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Current Issues in Linguistic Theory

Current Issues in Linguistic Theory
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In this paper,(1) I will restrict the term "linguistic theory" to systems of hypotheses concerning the general features of human language put forth in an attempt to account for a certain range of linguistic phenomena. I will not be concerned with systems of terminology or methods of investigation (analytic procedures). The central fact to which any significant linguistic theory must address itself is this: a mature speaker can produce a new sentence of his language on the appropriate occasion, and other speakers can understand it immediately, though it is equally new to them. Most of our linguistic experience, both as speakers and hearers, is with new sentences; once we have mastered a language, the class of sentences with which we can operate fluently and without difficulty or hesitation is so vast that for all practical purposes (and, obviously, for all theoretical purposes), we may regard it as infinite. (1)This work was supported in part by the U.S. Army Signal Corps, the Air Force Office of Scientific Research, and the Office of Naval Research, and in part by the National Science Foundation (Grant G-13903). The account of linguistic structure sketched below in part incorporates, and in part developed in response to many stimulating ideas of Zellig Harris and Roman Jakobson. Its present form is to a large extent a product of collaboration over many years with Morris Halle, to whom (along with Paul Postal and John Viertel) I am indebted for much helpful criticism of this paper. For references, see the bibliography at the end of the paper.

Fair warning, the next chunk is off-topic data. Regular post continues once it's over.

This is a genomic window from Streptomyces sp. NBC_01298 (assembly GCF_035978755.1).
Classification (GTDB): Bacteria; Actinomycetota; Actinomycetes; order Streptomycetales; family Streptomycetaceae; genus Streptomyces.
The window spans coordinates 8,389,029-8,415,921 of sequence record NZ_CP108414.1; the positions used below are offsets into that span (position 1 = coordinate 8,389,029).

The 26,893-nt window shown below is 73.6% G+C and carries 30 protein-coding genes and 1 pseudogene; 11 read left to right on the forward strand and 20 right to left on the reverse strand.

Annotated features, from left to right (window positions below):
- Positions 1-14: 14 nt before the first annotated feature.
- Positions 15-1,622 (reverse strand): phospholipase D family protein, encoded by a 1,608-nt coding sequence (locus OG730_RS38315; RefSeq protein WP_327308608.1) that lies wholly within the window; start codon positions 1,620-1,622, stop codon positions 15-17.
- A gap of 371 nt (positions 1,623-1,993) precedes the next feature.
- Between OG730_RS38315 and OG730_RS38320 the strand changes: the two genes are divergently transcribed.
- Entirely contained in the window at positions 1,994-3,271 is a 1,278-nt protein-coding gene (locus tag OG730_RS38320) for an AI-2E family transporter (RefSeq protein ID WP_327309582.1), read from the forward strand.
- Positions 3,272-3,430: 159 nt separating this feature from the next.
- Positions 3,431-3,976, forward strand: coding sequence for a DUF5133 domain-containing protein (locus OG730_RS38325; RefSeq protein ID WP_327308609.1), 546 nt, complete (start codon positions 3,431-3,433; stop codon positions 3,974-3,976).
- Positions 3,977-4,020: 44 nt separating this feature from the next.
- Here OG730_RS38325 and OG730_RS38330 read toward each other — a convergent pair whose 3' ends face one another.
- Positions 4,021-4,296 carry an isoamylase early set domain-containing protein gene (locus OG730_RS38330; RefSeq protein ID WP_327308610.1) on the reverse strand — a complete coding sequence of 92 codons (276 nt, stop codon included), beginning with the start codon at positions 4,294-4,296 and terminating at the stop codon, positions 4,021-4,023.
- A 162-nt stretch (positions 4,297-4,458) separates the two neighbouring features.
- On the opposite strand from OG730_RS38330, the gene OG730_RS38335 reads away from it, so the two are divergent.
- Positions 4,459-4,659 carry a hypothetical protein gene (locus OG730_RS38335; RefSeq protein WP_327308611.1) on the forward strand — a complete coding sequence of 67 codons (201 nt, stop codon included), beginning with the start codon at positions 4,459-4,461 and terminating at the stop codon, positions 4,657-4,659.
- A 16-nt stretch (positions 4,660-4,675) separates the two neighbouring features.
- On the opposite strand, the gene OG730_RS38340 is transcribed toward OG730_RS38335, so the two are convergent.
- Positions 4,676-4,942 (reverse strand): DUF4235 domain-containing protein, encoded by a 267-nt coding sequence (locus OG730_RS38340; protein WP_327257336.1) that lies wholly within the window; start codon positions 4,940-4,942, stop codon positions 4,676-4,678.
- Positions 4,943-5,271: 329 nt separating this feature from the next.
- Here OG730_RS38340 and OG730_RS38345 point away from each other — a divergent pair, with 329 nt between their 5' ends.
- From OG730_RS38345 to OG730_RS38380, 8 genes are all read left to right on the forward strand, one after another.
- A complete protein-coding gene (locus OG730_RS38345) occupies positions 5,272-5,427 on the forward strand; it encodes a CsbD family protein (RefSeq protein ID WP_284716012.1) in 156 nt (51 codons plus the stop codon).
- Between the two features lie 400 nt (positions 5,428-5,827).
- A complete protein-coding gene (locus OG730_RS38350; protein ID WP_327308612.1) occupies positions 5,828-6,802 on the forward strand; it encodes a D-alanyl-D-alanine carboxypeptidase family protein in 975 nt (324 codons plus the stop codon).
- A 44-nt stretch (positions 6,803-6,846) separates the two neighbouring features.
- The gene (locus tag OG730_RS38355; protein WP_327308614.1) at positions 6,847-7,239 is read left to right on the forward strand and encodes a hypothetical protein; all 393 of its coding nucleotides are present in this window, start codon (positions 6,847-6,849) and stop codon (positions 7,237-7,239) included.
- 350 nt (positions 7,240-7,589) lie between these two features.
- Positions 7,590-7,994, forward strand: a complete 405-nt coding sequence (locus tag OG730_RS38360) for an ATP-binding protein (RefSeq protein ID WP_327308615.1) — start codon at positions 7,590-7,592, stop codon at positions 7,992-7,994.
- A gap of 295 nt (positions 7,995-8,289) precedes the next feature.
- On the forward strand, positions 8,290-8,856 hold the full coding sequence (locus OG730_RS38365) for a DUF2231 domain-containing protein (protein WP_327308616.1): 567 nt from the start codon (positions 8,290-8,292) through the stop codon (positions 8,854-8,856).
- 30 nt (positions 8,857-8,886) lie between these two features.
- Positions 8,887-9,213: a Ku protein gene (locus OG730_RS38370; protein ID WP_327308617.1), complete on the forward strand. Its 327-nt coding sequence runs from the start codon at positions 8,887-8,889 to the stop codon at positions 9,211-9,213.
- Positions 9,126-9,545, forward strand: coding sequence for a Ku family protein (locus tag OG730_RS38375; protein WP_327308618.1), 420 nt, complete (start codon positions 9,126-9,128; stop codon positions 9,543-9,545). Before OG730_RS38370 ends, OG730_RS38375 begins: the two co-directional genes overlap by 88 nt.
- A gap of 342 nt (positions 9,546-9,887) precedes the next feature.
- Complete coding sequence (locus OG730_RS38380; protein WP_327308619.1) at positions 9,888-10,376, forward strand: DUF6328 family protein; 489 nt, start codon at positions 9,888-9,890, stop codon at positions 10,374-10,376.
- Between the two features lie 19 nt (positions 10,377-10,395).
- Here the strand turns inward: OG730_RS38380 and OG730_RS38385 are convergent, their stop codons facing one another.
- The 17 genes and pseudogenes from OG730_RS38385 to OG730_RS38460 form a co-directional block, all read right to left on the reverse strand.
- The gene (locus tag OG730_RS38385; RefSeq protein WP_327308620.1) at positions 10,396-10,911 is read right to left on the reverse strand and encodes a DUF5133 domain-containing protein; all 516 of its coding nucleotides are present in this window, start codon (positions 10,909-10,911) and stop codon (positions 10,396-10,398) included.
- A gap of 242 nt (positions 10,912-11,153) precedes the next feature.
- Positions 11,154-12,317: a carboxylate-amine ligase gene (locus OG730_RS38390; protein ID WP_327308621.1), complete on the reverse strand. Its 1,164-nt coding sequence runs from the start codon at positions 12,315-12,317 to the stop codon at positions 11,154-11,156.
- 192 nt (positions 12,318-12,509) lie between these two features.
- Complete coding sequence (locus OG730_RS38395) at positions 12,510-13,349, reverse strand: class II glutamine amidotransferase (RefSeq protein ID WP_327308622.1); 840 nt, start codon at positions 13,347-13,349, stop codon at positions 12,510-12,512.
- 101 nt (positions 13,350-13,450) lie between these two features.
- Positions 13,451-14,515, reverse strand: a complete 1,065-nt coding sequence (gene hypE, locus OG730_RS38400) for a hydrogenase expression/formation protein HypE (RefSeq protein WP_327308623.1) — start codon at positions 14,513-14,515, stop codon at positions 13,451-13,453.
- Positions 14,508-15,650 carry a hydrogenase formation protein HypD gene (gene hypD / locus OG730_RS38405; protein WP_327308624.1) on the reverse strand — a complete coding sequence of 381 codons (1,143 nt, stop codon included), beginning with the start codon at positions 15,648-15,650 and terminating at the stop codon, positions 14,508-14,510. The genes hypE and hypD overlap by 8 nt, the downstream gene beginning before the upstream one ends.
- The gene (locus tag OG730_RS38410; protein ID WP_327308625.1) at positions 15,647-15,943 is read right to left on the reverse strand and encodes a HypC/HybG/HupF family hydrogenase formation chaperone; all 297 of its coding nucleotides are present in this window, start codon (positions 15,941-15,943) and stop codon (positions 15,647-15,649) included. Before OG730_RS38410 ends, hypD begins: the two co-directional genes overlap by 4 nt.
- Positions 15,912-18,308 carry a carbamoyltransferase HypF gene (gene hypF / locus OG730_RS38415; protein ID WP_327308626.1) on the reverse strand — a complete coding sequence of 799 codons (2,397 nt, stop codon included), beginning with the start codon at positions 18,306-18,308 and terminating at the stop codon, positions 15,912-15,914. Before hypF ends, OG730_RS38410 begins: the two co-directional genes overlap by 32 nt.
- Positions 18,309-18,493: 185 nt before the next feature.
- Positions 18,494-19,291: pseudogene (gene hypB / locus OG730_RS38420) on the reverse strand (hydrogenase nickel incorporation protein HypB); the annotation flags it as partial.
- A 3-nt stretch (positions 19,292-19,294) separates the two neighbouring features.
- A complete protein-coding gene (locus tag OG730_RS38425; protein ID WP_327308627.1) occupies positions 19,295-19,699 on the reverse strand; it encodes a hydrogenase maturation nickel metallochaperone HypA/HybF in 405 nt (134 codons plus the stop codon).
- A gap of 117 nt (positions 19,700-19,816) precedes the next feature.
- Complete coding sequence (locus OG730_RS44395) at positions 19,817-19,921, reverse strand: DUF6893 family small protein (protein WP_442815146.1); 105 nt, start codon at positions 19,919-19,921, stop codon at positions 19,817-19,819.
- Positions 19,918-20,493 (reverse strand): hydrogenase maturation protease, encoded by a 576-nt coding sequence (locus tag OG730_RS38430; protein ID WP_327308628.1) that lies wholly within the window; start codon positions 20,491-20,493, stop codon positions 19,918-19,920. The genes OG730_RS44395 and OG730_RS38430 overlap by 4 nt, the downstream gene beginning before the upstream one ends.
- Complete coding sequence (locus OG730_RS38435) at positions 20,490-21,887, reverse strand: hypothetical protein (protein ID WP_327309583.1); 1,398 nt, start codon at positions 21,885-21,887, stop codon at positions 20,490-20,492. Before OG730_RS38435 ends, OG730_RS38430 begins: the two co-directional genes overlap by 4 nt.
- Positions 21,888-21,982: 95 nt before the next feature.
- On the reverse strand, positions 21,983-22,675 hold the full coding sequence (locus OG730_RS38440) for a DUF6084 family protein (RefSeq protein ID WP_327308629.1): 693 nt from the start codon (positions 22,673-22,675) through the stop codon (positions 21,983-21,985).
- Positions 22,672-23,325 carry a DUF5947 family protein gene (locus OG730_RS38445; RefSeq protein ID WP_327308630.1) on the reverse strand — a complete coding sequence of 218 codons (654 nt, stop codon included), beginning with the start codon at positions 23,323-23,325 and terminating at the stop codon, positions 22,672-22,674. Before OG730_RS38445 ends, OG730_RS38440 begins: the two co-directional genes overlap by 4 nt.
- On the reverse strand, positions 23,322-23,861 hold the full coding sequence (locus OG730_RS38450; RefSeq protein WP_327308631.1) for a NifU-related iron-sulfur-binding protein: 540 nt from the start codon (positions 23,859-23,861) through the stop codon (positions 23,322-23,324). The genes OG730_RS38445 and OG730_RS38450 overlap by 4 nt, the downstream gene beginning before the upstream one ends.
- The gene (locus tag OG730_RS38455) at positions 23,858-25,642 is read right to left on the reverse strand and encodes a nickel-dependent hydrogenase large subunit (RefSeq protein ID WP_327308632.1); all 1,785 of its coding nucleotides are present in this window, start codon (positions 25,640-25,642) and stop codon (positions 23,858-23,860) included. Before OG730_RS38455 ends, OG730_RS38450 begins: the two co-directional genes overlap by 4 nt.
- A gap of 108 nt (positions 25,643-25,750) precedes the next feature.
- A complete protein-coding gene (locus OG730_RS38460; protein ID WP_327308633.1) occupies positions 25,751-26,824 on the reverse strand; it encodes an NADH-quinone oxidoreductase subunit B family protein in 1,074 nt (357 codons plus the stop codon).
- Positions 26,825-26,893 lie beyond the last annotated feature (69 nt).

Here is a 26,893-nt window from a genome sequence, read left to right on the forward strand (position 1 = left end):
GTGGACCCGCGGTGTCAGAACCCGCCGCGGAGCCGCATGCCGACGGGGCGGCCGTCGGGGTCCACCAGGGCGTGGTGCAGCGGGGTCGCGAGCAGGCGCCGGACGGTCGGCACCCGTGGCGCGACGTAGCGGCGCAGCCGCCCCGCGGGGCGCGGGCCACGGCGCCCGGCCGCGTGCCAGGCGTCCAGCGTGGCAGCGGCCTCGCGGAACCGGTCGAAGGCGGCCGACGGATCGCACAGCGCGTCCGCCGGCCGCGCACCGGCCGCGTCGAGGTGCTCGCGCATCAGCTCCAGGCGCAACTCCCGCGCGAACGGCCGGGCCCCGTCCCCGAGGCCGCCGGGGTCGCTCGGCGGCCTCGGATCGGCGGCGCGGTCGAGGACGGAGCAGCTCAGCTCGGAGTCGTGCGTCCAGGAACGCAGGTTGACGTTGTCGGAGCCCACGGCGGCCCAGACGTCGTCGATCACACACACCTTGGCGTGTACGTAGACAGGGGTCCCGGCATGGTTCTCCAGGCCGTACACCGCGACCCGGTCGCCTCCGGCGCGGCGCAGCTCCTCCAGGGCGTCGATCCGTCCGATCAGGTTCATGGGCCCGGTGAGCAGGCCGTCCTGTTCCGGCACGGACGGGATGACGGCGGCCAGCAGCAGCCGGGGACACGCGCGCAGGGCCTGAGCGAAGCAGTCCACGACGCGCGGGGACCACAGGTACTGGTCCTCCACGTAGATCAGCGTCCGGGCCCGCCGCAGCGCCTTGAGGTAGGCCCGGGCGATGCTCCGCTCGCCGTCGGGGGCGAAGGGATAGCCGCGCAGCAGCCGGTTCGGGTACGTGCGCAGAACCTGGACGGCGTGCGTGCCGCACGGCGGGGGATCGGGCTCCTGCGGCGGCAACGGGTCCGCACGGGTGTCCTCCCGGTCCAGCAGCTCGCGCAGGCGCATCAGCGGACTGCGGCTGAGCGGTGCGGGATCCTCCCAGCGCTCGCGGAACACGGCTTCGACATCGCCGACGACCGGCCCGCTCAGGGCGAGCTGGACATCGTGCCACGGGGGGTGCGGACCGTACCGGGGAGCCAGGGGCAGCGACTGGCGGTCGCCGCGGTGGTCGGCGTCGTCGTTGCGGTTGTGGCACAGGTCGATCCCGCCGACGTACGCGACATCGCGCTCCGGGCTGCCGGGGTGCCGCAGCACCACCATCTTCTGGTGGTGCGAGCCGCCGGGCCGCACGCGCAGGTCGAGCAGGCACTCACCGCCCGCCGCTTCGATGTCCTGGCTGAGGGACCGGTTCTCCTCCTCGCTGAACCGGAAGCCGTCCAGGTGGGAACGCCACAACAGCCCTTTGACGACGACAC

De Gruyter; January 1988
120 pages; ISBN 9783110867565
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